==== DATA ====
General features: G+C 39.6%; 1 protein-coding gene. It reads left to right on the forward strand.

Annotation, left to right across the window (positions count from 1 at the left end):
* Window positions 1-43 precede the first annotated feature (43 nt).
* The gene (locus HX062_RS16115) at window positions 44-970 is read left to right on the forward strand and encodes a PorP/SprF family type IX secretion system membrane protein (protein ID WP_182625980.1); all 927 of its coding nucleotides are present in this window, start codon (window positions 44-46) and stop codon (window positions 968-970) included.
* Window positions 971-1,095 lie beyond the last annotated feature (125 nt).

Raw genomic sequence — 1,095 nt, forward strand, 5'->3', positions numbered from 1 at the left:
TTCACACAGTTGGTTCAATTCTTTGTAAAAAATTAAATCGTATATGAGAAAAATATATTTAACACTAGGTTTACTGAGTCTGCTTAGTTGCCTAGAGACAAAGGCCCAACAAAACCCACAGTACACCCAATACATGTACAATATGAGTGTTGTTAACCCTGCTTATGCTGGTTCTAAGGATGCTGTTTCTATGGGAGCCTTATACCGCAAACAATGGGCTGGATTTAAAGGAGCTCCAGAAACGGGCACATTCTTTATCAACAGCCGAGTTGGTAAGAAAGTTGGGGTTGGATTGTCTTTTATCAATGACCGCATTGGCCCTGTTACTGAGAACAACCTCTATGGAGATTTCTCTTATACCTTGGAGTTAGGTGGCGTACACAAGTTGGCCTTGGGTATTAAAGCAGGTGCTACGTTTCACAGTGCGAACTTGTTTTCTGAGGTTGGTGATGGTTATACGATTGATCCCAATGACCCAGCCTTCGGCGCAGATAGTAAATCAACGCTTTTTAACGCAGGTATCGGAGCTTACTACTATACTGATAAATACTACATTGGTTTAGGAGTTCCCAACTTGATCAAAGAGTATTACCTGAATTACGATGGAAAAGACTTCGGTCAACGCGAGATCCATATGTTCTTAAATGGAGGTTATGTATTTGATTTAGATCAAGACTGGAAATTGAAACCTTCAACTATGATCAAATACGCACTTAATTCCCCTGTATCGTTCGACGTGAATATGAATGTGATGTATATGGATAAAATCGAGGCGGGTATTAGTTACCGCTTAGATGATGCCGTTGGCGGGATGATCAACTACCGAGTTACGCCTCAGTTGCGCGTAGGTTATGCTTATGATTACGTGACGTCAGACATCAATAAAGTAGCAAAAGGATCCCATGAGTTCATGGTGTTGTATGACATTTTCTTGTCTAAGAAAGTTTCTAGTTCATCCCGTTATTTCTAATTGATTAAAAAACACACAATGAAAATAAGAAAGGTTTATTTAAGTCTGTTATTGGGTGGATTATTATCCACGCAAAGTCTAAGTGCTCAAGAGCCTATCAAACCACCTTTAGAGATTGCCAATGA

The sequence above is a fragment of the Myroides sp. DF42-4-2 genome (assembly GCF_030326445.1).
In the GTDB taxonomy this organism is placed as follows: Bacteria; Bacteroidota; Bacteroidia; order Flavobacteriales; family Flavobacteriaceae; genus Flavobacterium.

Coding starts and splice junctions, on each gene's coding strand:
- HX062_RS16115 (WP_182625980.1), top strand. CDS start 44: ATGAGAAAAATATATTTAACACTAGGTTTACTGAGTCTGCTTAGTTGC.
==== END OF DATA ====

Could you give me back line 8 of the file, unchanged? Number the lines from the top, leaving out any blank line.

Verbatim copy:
The sequence above is a fragment of the Myroides sp. DF42-4-2 genome (assembly GCF_030326445.1).